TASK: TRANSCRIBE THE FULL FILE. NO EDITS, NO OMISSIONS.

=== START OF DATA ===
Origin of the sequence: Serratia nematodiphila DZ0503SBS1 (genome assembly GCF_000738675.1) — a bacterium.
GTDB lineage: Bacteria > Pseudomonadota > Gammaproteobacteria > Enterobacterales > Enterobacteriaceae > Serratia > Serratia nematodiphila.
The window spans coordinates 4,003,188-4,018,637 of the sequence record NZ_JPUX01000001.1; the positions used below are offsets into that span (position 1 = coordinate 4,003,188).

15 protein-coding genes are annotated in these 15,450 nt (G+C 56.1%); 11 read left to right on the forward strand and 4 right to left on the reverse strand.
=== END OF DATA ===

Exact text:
Origin of the sequence: Serratia nematodiphila DZ0503SBS1 (genome assembly GCF_000738675.1) — a bacterium.
GTDB lineage: Bacteria > Pseudomonadota > Gammaproteobacteria > Enterobacterales > Enterobacteriaceae > Serratia > Serratia nematodiphila.
The window spans coordinates 4,003,188-4,018,637 of the sequence record NZ_JPUX01000001.1; the positions used below are offsets into that span (position 1 = coordinate 4,003,188).

15 protein-coding genes are annotated in these 15,450 nt (G+C 56.1%); 11 read left to right on the forward strand and 4 right to left on the reverse strand.